Monday, August 2, 2010

Huntsman's coat in the water


I plunge into the waters of the lake and swim with delight. After a while I see something red on the lake floor. Curious, I dive down to check it out. I find a beautifully tailored huntsman's coat, the kind the English call a "pink" coat but is actually bright crimson. It is streaming with the water, apparently suspended a little off the bottom.

I am thrilled with excitement and a kind of fierce joy. I know that this is a sign from the great Huntsman, Death, announcing his nearness and allowing time to get everything together in order to meet him and depart the ordinary world well. When he appears in his own coat, it will be time to go. I remember (becoming conscious inside the dream) earlier dreams and dream reentries in which I discovered and revisited a classy pub named the Huntsman's Arms, located just on the other side of mortal life.

I surface from this dream as if swimming up from the depths of the lake. My feelings, as in the dreams, are excitement and fierce joy.

I reflect that I've felt an intimacy with Death for much of my life, and have encountered a personal Death in many guises.

In an earlier dream from last night I was called to be present at the death of an elderly society lady otherwise unknown to me. I seemed to be cast in the role of a gentle death messenger, a Huntsman's assistant. Seeing the fear of imminent deatb in her eyes, I grazed her lips softly with a dry kiss, like the brush of a butterfly's wing. Then she passed on to her new life journey.

Yeats spoke of Death as a Huntsman, even on his gravestone. The scene of the Huntsman's Arms that I remembered in last night's dream of the hunter's red coat is one that has become strongly planted in my imaginal geography. The wall paintings in the tap room - where I have found friends who have passed on, and their friends, engaged in genial and philosophical banter - are not the typical hunt country prints in which the fox is the quarry. A portrait that may be an image of the Huntsman himself shows an immaculately tailored figure with the head of a red fox.

I don't know whether the red coat in the water is one I am meant to wear myself, or the garment of the one who will come to take me, at the appointed time.

My philosophy is to try to make sure that any day is "a good day to die".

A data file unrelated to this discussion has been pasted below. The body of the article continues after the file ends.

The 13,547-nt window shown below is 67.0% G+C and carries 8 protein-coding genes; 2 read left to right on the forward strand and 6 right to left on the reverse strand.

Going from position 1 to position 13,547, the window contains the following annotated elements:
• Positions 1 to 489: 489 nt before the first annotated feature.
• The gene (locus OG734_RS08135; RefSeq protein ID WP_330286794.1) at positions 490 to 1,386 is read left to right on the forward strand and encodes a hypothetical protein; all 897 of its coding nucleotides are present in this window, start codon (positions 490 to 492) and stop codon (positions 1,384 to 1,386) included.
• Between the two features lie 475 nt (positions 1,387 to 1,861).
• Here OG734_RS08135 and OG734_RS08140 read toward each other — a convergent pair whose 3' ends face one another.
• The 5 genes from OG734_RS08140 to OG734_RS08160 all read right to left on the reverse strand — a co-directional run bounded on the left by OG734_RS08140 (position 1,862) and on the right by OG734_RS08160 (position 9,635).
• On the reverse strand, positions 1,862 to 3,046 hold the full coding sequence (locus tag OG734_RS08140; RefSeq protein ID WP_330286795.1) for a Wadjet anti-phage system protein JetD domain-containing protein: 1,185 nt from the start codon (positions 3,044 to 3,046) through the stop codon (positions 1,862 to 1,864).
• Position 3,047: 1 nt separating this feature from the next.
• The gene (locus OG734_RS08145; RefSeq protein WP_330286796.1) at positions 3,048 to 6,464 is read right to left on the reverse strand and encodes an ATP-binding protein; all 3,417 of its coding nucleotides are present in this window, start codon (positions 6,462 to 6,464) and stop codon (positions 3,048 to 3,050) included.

A natural death in water is something I've contemplated, especially when I have asked groups - in my fierce and beautiful workshops on "Making Death Your Ally" - to imagine themselves at the moment of physical death - with Death a palpable presence. I'm currently on vacation in the Champlain Islands of Vermont, swimming a few miles every day in the lake. But the water is choppy this morning. So instead of heading straight for the water, I have lingered in an Adirondack chair to write of the Huntsman. This may of course be the Huntsman's effect on the day.

6 comments:

Suzette said...

To write about the huntsman instead of taking a dive in the water, for me at least, was a real treat. At least, this way I got to read about it. I hope if and when the huntsman does come for you that perhaps its an attractive woman or a good friend,and that the two of you may go merrily along. Until then, please tell the huntsman to stay far away as we are not ready for you to leave and are ever enjoy your gifts and presents on this earth. ( Hm..makes me remember our walks in the War History section of the bookstore.) If it was my dream, I may go and visit the huntsman and see what they're hungry for, I would wonder if they just lost their sense of direction, or.. if they were coming for me, like you teach, negotiate, negotiate,negotiate and I would want a blast of gentle fun along the way. (Interestingly enough, my password to submit this is "gentalo"...Hope I was.).. Hugs

Patricia said...

I like the thought that every day could be a good day to die. And for me, today is a day when plans need to change a little because of a night of confused dreams of being in a familiar railway station waiting for a train that doesn't come and in the end deciding not to take the train anyway.